Tuesday, March 25, 2003

Local Marine at front makes front page

Delhi couple recognize son in photograph

By Howard Wilkinson
The Cincinnati Enquirer

For the residents of one Delhi Township home, the Marine who stared out from the front page of the Enquirer, flat on his belly in the Iraqi desert and clutching an assault rifle, was no nameless warrior. He was their son.

Tom and Marcia Webb instantly recognized the face that dominated Sunday's front page as that of their son, 23-year-old Lance Cpl. James T. Webb. He is a Marine of Task Force Tarawa who, for the past week, has been fighting his way through the Iraqi desert toward Baghdad.

Kristen Wirtz of Colerain Township recognized the photograph, as well. Webb is her boyfriend, whom she met more than two years ago after he finished Marine boot camp.

"It was pretty amazing," said Marcia Webb, "To see him there was reassuring in one way because I could see he is all right. At the same time, it's frightening."

She hasn't talked to her son since early January and got her last e-mail from him two weeks ago.

The photo came from Getty Images, shot by photographer Joe Raedle. Like many photos from the battlefront, it did not carry an identification of the Marine.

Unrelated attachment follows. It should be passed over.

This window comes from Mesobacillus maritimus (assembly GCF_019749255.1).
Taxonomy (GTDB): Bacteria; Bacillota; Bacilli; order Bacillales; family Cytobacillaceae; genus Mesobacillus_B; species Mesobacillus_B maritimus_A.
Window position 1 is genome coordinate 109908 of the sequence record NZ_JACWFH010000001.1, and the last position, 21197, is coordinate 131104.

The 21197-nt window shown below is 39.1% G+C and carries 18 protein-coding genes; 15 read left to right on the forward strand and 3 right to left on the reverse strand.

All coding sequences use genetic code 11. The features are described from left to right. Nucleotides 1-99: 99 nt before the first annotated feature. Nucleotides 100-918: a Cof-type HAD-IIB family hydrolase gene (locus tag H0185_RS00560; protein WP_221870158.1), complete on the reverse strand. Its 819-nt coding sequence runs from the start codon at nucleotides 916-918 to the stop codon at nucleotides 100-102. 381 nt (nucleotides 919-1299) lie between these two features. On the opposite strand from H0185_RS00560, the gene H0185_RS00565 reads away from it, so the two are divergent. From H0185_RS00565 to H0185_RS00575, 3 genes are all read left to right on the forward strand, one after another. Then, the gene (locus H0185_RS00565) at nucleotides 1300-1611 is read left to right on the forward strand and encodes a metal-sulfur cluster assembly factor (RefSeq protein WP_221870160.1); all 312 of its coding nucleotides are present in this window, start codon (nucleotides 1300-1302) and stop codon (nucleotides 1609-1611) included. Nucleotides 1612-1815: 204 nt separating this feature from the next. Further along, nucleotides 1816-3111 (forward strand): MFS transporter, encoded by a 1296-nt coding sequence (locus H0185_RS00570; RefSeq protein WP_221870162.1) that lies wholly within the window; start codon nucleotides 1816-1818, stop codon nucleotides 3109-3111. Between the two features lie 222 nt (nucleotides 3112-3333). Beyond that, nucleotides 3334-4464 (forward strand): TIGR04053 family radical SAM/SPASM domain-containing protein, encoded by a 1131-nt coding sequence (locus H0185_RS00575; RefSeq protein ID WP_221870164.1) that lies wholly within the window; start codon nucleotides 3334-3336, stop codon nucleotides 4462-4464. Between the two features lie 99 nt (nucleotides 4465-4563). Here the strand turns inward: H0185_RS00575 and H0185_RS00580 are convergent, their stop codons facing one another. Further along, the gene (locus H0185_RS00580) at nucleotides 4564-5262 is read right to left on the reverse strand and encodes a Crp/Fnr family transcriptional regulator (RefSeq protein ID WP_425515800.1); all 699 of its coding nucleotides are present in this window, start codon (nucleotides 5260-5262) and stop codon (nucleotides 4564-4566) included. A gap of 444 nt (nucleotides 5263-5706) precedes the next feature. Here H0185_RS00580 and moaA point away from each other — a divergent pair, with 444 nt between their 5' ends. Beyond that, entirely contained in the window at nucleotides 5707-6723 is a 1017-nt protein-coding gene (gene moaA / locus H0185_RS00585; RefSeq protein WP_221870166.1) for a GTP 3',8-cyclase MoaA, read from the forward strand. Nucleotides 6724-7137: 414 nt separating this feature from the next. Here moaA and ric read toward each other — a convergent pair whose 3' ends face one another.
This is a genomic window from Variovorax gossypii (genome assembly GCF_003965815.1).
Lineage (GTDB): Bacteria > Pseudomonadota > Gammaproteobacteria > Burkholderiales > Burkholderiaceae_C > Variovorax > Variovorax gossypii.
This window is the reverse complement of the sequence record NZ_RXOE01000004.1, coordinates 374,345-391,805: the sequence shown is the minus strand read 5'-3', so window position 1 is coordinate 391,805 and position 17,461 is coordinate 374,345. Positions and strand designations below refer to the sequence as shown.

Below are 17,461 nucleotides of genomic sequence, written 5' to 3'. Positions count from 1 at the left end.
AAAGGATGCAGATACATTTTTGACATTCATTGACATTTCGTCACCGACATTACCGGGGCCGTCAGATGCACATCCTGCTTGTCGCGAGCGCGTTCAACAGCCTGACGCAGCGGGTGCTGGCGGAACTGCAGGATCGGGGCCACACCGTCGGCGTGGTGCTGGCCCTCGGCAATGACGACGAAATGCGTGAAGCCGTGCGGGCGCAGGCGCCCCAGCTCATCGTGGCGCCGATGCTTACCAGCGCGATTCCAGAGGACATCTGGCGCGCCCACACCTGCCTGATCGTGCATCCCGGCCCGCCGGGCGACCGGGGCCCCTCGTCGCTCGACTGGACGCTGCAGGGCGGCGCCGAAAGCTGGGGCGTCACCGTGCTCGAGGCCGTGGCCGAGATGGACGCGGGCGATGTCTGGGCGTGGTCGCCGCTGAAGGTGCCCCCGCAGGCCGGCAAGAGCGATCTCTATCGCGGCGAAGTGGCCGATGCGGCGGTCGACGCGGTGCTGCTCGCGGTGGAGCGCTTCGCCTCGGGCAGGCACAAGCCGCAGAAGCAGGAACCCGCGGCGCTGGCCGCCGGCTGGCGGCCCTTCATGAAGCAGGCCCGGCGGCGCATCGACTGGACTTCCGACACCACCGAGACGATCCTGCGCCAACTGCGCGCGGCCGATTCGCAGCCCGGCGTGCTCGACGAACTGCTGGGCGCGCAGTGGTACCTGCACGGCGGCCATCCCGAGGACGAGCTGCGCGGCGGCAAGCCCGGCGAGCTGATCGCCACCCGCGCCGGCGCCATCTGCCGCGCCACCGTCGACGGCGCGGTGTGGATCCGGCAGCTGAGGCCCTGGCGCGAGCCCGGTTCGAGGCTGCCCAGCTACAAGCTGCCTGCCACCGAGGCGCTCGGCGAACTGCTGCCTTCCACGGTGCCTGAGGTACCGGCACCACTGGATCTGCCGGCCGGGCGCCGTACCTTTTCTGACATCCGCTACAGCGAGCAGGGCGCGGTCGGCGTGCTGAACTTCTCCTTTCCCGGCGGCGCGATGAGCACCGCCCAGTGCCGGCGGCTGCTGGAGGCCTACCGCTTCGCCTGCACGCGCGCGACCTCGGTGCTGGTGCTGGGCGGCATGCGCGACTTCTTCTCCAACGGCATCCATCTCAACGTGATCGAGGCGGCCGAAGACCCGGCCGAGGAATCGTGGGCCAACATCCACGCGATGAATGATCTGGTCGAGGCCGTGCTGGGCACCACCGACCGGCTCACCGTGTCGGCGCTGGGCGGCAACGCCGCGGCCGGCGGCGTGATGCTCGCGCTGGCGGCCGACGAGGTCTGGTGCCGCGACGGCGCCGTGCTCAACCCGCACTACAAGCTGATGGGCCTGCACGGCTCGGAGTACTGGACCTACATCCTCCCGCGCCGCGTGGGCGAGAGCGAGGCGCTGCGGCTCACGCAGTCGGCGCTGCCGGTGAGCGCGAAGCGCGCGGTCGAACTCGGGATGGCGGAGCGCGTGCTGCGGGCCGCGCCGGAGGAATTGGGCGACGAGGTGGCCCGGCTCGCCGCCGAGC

The Webbs had not seen the newspaper until another son called them Sunday morning and told them to look at the front page. The brother was sure it was James in the picture.

"I told him I've seen him on TV 18 times, because every Marine I look at looks like James," Tom Webb said. "But when I looked at it, there was no doubt."

Wirtz didn't see the picture until a friend told her about it.

"I couldn't believe what I was seeing,'' Wirtz said. "It made me cry just to see him again.''

Her boyfriend, Wirtz said, is "just a good person, always smiling, always happy.''

Wirtz's best friend and roommate, Kristy Knab, said the Marine corporal is carrying a picture of Knab's daughter inside his helmet.

"A true sweetheart," Knab said.

The Webbs said they have long had a feeling that their son, a 1999 graduate of Oak Hills High School, would someday join the Marines. As a boy, he played with toy guns, wore camouflage clothes and acted out battles in the backyard.

"One of the first things that struck me when I saw that picture in the paper was the one I have (of him) laying in the front yard with a toy gun when he was a little boy," Marcia Webb said.

When he was a high school senior, he wrote a paper on "Why I Want to be a Marine.''

He did not enlist immediately after high school. He attended the University of Cincinnati two years before signing up. He went to boot camp about two weeks after the terrorist attacks of Sept. 11, 2001.

"Going into the Marines seemed like a good idea at the time, but who knew this would happen?" Marcia Webb said. "Now, all I want is for him to come home."

E-mail hwilkinson@enquirer.com

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